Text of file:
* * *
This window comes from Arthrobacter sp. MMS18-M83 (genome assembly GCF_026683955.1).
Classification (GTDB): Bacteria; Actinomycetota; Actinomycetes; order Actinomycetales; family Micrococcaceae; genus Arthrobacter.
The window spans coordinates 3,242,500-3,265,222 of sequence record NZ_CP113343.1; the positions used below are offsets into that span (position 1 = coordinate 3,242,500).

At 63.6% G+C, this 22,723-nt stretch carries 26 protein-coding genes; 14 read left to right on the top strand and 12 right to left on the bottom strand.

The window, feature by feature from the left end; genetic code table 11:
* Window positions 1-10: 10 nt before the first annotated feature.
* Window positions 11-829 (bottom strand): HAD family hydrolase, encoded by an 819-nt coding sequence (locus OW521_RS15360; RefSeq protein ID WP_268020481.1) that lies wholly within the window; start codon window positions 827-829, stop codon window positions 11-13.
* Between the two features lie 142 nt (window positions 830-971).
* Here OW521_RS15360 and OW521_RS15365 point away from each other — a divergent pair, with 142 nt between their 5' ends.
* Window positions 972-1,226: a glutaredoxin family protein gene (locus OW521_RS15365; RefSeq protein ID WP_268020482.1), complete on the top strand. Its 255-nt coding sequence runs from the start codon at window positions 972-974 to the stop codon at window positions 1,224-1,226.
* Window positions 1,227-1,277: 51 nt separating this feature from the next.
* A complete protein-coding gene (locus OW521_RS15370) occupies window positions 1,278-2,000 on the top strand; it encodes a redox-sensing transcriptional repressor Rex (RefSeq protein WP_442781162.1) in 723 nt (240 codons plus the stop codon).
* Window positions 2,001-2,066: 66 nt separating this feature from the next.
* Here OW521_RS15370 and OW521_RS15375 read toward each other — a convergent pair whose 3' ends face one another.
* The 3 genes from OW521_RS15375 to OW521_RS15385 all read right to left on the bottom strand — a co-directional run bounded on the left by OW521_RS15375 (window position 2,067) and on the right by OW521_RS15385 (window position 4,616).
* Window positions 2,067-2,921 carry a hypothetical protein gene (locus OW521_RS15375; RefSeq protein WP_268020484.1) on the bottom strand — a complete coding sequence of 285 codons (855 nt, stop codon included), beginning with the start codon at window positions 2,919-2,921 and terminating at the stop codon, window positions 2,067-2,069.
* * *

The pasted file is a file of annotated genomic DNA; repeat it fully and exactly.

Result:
This window comes from Arthrobacter sp. MMS18-M83 (genome assembly GCF_026683955.1).
Classification (GTDB): Bacteria; Actinomycetota; Actinomycetes; order Actinomycetales; family Micrococcaceae; genus Arthrobacter.
The window spans coordinates 3,242,500-3,265,222 of sequence record NZ_CP113343.1; the positions used below are offsets into that span (position 1 = coordinate 3,242,500).

At 63.6% G+C, this 22,723-nt stretch carries 26 protein-coding genes; 14 read left to right on the top strand and 12 right to left on the bottom strand.

The window, feature by feature from the left end; genetic code table 11:
* Window positions 1-10: 10 nt before the first annotated feature.
* Window positions 11-829 (bottom strand): HAD family hydrolase, encoded by an 819-nt coding sequence (locus OW521_RS15360; RefSeq protein ID WP_268020481.1) that lies wholly within the window; start codon window positions 827-829, stop codon window positions 11-13.
* Between the two features lie 142 nt (window positions 830-971).
* Here OW521_RS15360 and OW521_RS15365 point away from each other — a divergent pair, with 142 nt between their 5' ends.
* Window positions 972-1,226: a glutaredoxin family protein gene (locus OW521_RS15365; RefSeq protein ID WP_268020482.1), complete on the top strand. Its 255-nt coding sequence runs from the start codon at window positions 972-974 to the stop codon at window positions 1,224-1,226.
* Window positions 1,227-1,277: 51 nt separating this feature from the next.
* A complete protein-coding gene (locus OW521_RS15370) occupies window positions 1,278-2,000 on the top strand; it encodes a redox-sensing transcriptional repressor Rex (RefSeq protein WP_442781162.1) in 723 nt (240 codons plus the stop codon).
* Window positions 2,001-2,066: 66 nt separating this feature from the next.
* Here OW521_RS15370 and OW521_RS15375 read toward each other — a convergent pair whose 3' ends face one another.
* The 3 genes from OW521_RS15375 to OW521_RS15385 all read right to left on the bottom strand — a co-directional run bounded on the left by OW521_RS15375 (window position 2,067) and on the right by OW521_RS15385 (window position 4,616).
* Window positions 2,067-2,921 carry a hypothetical protein gene (locus OW521_RS15375; RefSeq protein WP_268020484.1) on the bottom strand — a complete coding sequence of 285 codons (855 nt, stop codon included), beginning with the start codon at window positions 2,919-2,921 and terminating at the stop codon, window positions 2,067-2,069.